There is still what Scott McCloud dubbed the magic in the gutter. The "gutter" being the space between any two panels (or frames) in a comic strip. The gutter is the place where the author and the artist let the reader act as the narrative bridge between two events. This is an integral part of comics as a form and I think fundamental to their popularity.

I like to think of the gutter as the space where fan-fiction operates. As a way of creating alternative reasons to explain why any two events are related to one another."



"Monkey Jesus. Let me start by saying: I love Monkey Jesus.

Monkey Jesus is sometimes known as Ecce Homo, a church fresco painted by Elias Garcia Martinez in the 1930s in Northern Spain. Like many churches in Europe it was abandoned and stood waiting to be reclaimed by the elements. In August of 2012 Cecilia Giminez, a nearby resident, decided that she would attempt to restore the painting before it was completely lost.

That last fact is really important: This fresco was the proverbial tree falling in the forest with no one around to hear it. Had another year or another decade passed the painting would have been washed away by the rain or the sun and no one would have known the difference.

What happened instead is that someone posted a picture of Giminez's efforts to the internet and the whole world when completely nuts. This, we were told, was an offense against all culture. Proof that the laity shouldn't be trusted with the arts. That this 90-year woman had single-handedly destroyed everything sacred about the Rennaissance.

Then a funny thing happened: By the end of 2013 forty thousand people had visited the church to see the fresco and Giminez herself was pushing for financial compensation claiming artist's rights for her work.

Monkey Jesus has crossed the event horizon of signifiers and now, I'm willing to bet, we're going to actively preserve the so-called failed restoration over the original fresco precisely because of this history. Because now the work has narrative pedigree. If you think that sounds like crazy-talk consider the exact same painting but done in the hand of Alex Katz or re-created by Cindy Sherman. Look carefully at Monkey Jesus and tell me you can't see the shadow of either artist's work in that painting.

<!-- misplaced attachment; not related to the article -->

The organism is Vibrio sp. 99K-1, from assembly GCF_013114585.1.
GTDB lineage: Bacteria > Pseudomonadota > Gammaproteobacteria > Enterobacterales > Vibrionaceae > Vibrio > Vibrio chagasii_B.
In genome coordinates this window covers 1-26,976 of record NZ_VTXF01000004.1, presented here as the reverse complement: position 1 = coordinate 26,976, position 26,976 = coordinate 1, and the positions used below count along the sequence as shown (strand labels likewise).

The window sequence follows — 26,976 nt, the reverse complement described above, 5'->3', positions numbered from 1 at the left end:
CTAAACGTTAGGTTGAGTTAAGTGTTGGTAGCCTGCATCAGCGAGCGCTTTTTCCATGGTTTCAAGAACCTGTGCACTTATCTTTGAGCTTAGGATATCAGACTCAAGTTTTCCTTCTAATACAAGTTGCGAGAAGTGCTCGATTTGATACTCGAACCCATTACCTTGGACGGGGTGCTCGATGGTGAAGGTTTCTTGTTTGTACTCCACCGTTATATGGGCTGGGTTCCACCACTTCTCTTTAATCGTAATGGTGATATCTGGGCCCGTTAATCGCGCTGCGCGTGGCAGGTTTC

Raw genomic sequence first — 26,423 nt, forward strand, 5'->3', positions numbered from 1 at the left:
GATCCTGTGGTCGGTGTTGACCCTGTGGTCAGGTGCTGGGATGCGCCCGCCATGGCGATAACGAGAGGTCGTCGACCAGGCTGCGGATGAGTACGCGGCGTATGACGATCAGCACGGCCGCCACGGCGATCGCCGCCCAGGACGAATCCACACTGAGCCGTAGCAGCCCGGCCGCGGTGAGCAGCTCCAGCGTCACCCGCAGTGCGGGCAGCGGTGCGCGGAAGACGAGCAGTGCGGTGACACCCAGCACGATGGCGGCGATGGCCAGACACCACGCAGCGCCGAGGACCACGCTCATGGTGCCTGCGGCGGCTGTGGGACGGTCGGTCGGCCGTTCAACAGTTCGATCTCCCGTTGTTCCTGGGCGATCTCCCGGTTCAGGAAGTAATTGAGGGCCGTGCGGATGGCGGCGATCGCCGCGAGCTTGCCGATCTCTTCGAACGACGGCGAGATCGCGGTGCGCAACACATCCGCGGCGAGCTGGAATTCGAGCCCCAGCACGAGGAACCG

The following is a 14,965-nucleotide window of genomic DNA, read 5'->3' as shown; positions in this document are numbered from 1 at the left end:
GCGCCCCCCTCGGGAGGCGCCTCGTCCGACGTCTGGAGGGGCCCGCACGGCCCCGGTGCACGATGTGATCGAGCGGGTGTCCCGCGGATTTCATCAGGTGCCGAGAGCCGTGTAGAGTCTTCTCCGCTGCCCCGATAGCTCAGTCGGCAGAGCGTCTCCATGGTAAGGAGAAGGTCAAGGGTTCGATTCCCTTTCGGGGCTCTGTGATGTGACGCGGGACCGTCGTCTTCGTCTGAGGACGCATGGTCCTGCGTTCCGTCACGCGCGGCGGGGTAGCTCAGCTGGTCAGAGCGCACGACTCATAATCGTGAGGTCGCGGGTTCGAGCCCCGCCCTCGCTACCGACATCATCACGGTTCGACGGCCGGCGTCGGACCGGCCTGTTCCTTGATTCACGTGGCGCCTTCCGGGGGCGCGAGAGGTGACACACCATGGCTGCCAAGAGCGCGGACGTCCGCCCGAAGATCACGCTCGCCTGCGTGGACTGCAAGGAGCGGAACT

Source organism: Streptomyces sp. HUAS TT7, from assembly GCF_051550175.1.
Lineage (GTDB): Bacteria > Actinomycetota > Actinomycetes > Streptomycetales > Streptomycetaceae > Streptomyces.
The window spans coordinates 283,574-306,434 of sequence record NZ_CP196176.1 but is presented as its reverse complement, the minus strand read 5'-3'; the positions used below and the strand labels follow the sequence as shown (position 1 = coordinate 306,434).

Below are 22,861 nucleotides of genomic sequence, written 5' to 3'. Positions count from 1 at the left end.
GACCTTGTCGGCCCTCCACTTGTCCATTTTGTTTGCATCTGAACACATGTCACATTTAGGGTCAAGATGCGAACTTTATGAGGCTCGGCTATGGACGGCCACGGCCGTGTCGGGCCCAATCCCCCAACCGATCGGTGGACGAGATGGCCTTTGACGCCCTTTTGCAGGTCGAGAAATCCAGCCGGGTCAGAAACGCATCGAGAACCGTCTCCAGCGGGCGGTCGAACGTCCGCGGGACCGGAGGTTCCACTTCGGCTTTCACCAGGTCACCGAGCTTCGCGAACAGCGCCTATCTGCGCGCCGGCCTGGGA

The issue is not whether a different artist would have done Monkey Jesus better but in how we reconstruct the narrative around an event; the reasons we choose to understand why an object is worthy of a narrative at all."



"We did this so that the idea of visitors using a NFC-enabled pen in the galleries stopped being an idea and became something tangible. The problem with conceptual designs is that at a certain point they stop being devices for imagining possibilities and instead become a bucket for everyone's hopes and fears and anxieties. That tipping point is unique to every project but we had reached ours and the most important thing became to root the problem in a practical reality that we could use to make decision about rather than around."



"It turns out the Pen is a pretty good problem-solving interview question. You start with two immutable facts of nature and a warning. Fact number one is that all capacitive styluses have a metal core or metal woven in to the sheathing. (Go back and look at the slide with the vWand cases — that's metallic paint on the tip.) That metal is required in order for the stylus to work. Fact number two is that metal is the enemy of radio frequencies (NFC). The stern warning is that if any point the person answering the question says I saw a thing... on 60 minutes... about a guy in Shenzhen... then the interview is over.

Otherwise you just sit back and listen.

If they get far enough to figure out a design then you ask them how they'd power the thing. You can't really see it in any of the slides I've shown you but there's a button on the back of the Pen. That's the button which activates the NFC antenna because if it were always powered on the Pen would spend all day shouting HELLO? IS ANYONE OUT THERE?? in to the void and quickly exhaust its battery supply."



"It turns out that the Pen is in fact the minimum amount of infrastructure that you need if the goal is to enable some kind of meaningful recall for a museum visit. The point is not to provide users with a Pen experience but to offer them a tool that is quiet and polite and allows them to, literally, touch the objects as a way to remember them. To provide them with something less-shit than taking photos of wall labels. To provide them with a way to come to the museum and have a heads up visit confident that there is a way back after they've left the building."